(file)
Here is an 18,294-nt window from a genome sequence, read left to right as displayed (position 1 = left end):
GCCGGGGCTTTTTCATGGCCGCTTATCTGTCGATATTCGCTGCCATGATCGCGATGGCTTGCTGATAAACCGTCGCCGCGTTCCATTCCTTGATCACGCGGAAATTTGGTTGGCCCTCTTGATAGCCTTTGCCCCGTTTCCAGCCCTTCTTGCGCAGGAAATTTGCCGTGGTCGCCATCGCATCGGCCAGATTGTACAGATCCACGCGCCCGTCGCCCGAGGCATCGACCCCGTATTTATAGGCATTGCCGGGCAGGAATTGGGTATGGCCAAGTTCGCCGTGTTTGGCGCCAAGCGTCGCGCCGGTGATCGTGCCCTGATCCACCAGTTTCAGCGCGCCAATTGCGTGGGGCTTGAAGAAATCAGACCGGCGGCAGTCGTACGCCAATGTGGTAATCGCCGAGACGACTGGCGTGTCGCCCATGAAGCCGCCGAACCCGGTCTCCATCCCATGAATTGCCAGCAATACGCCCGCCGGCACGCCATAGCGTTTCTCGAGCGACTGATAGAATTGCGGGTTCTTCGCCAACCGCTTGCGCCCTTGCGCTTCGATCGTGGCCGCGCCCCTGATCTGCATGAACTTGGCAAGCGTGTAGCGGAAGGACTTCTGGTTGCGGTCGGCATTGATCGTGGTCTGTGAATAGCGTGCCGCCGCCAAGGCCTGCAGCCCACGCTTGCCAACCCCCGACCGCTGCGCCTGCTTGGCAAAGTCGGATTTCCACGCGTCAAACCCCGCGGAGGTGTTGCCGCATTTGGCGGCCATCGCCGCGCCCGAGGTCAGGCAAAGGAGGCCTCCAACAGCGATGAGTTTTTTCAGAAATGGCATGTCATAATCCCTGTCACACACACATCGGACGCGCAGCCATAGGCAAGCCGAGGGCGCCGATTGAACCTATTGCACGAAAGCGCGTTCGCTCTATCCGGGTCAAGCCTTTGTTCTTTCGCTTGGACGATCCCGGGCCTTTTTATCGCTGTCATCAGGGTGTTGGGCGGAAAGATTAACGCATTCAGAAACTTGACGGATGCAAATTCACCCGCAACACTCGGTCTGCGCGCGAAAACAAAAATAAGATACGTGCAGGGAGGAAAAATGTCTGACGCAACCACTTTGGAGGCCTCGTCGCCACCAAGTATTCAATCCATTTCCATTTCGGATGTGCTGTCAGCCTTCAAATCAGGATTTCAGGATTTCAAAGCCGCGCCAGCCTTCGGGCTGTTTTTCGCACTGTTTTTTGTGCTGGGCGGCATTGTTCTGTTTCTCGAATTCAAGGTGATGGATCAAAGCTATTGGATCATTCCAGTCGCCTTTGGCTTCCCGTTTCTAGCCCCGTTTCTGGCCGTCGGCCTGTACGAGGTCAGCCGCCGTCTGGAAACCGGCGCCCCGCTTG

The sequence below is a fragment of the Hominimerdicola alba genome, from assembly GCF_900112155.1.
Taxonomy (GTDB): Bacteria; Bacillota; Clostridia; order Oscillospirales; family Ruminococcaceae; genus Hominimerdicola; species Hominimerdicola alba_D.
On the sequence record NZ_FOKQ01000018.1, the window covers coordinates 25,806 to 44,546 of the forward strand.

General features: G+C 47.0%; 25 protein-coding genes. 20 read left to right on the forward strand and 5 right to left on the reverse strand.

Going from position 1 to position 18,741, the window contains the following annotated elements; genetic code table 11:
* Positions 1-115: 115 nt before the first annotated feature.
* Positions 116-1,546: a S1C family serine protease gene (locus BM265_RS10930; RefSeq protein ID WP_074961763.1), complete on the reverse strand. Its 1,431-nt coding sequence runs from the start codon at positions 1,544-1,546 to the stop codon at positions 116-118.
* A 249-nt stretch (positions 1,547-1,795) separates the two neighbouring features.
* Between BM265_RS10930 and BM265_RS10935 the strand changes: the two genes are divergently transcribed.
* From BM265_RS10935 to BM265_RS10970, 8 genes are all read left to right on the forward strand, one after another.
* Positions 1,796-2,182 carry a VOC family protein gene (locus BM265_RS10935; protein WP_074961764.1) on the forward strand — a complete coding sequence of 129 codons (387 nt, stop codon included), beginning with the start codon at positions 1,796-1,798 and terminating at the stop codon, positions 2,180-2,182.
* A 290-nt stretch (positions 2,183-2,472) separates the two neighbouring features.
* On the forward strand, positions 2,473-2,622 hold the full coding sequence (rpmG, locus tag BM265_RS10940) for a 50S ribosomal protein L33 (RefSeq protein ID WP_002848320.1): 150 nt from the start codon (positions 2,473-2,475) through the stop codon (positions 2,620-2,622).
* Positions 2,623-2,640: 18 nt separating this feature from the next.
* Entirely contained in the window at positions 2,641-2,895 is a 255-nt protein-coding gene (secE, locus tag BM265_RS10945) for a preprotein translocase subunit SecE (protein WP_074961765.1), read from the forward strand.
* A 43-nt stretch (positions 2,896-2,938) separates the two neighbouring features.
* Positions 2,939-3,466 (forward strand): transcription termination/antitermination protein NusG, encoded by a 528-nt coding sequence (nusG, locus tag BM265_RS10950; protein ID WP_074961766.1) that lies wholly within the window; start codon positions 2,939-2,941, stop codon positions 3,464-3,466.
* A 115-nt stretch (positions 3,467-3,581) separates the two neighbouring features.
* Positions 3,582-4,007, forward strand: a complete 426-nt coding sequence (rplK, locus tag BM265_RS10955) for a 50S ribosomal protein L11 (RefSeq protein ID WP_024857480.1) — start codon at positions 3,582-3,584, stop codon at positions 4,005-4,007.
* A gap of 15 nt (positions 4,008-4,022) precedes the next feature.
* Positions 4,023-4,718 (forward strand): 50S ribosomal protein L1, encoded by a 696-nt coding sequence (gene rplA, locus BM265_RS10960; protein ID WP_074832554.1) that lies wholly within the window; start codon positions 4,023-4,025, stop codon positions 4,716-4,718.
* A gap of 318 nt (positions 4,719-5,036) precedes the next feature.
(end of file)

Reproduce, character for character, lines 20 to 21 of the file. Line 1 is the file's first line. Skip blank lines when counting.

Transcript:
* A 115-nt stretch (positions 3,467-3,581) separates the two neighbouring features.
* Positions 3,582-4,007, forward strand: a complete 426-nt coding sequence (rplK, locus tag BM265_RS10955) for a 50S ribosomal protein L11 (RefSeq protein ID WP_024857480.1) — start codon at positions 3,582-3,584, stop codon at positions 4,005-4,007.